Why do I feel this harmony whenever I go skating? My board is a world onto itself, with its own characteristics, its unique features. Each of the four wheels beneath my board rolls at different rates. Occasionally, the spinning bearing makes an almost predictable and rhythmic clic, as though to indicate that speed is perfect, that no additional work is required of more, no less. The front truck is somewhat looser; thus the board can turn immediately with minimum notes modulating up and down the scale, with total disregard to rigidity or stability. And how symmetric and simple this deck is. Like a fugue held together by counterpoint, this deck too consists of identical parts - that is, seven layers of tightly bound hard maple wood. My board is indeed a wonderful melody...

My body is a universe onto itself. Each of the millions of cells within me is governed by its own sets of laws, its own dynamics, its own preprogrammed destiny. The pulse that beats within me is a reflection of my own reality and existence. It too is rhythmic, occasionally accelerating during strenuous exercise; but always returning to its preprogrammed a central tonality, from which notes may occasional deviate from, but to which they will always and inevitably return...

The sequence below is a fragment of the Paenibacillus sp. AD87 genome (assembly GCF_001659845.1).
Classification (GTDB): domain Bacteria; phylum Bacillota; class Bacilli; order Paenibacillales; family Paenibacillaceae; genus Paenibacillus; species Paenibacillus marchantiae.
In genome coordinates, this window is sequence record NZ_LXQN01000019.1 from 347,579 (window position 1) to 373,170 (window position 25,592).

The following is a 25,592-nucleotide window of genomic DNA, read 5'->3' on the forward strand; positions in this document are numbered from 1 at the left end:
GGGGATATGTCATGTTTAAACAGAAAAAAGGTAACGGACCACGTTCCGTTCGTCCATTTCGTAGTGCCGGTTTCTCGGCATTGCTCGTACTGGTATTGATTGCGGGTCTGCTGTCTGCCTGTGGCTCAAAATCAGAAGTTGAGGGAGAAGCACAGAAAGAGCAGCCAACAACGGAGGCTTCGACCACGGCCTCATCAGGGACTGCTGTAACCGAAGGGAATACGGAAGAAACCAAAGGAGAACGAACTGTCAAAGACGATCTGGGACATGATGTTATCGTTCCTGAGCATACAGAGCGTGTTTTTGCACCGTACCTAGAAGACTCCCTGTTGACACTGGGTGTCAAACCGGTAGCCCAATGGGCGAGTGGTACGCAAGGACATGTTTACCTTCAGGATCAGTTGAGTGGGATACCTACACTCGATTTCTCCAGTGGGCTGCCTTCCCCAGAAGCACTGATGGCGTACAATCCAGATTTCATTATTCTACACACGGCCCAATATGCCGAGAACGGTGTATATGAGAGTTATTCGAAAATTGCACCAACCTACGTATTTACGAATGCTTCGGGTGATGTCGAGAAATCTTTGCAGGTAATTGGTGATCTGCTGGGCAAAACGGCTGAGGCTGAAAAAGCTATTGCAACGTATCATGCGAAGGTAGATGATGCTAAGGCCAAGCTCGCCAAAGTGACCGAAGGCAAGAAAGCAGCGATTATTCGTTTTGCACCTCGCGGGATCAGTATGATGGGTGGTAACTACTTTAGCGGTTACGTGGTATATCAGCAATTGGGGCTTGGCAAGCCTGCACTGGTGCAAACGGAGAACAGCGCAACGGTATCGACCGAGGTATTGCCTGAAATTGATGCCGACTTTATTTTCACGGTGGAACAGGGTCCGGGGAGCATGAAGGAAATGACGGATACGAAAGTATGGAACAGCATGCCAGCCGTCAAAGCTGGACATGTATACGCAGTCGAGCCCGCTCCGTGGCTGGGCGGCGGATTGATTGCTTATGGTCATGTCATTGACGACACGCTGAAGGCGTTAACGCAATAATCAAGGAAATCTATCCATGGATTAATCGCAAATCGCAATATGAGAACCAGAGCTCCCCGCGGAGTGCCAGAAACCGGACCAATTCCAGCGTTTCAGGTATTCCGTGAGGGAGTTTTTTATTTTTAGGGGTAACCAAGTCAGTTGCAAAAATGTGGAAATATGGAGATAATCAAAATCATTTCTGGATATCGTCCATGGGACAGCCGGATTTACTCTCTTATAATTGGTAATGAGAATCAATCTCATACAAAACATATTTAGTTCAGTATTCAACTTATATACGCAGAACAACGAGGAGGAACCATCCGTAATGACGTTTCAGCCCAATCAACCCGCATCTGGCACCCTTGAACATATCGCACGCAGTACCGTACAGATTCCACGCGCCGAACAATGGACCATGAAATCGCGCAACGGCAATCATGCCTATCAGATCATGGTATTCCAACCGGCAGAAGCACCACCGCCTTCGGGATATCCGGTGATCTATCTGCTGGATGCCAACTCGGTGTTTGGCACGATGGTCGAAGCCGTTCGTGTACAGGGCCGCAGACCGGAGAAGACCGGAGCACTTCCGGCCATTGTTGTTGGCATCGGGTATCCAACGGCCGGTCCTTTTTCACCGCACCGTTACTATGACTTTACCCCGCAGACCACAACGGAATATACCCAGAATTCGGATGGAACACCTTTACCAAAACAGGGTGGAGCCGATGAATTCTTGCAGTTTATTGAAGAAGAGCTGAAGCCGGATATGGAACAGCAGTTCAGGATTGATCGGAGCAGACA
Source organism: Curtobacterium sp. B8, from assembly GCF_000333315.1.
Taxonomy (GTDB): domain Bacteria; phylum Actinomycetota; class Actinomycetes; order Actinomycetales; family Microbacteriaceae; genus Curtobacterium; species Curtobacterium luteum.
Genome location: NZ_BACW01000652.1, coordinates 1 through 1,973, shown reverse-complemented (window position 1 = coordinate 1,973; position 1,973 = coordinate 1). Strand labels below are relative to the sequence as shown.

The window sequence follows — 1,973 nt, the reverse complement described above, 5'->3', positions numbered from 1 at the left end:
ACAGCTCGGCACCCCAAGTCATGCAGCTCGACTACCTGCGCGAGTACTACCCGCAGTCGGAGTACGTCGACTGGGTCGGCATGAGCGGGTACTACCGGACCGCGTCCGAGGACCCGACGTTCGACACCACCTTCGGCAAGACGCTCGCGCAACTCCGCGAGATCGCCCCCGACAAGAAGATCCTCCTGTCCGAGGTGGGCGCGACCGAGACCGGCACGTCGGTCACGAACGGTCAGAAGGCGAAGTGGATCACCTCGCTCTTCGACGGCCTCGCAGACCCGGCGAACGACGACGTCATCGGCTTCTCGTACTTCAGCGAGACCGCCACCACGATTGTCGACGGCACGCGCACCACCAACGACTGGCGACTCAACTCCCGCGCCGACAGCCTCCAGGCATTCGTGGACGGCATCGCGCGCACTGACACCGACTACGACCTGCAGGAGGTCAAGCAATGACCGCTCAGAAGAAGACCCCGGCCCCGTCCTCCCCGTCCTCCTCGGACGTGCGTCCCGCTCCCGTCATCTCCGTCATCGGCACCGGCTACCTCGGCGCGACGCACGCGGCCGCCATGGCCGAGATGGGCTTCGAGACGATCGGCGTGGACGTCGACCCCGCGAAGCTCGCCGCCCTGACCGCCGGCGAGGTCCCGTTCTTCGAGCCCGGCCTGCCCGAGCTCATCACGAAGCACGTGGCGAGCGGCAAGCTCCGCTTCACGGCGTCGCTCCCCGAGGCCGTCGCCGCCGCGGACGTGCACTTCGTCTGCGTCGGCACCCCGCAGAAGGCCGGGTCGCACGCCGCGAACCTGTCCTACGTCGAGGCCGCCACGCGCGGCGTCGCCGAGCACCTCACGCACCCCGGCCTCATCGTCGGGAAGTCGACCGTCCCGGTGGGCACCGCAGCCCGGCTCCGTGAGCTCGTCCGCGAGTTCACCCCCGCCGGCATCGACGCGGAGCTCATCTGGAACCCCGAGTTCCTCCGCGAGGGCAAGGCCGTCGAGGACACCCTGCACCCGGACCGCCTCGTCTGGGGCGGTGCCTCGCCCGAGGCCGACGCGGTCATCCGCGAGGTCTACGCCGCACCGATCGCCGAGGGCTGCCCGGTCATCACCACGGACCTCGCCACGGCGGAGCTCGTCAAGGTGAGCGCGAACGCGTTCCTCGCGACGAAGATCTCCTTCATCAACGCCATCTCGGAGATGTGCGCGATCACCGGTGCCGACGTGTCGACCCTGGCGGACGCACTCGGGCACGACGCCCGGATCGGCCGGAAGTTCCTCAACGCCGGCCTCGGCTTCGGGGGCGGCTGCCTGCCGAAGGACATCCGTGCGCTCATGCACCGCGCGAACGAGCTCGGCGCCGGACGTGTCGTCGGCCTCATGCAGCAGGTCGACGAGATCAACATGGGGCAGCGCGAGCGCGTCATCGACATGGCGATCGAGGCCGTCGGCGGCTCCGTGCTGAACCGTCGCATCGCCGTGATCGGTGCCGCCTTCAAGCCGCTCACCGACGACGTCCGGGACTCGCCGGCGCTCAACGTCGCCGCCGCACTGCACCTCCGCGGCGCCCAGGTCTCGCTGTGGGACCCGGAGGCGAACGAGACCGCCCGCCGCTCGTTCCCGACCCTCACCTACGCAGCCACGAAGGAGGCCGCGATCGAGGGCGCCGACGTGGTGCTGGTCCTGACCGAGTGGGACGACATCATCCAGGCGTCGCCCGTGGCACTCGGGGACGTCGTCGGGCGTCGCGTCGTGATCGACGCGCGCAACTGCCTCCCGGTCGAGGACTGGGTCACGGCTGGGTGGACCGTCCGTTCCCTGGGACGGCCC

Like the harmony that encompasses all the infinite number of melodies, the harmony that I feel whenever I go skating is all-encompassing. All the melodies suddenly lose their respective distinction and characteristic. I am no longer aware of my body or skateboard. I am no longer aware of the cars that pass by me, the pedestrians that walk by me, the tall buildings that surround my body. I no longer realize the smoothness of the asphalt on the street or the roughness of the cement on the sidewalk. The sounds of this urban jungle, through which I roll, alone, wild, free...

No other trees can grow in a sandal forest,
A lion lies usually in a thick bush and strolls
Alone at ease in quiet and familiar
Haunts from which all other beasts and birds have fled

...the sounds of the jungle: the honking’s of the cars, the yelling’s of the aggravated people, the crackling noises of the airplane above me, they all suddenly lose their distinction...They cease to exist! Their respective reality suddenly dissolves into this all-encompassing reality within me. I and they are just one simultaneity...timeless and complete.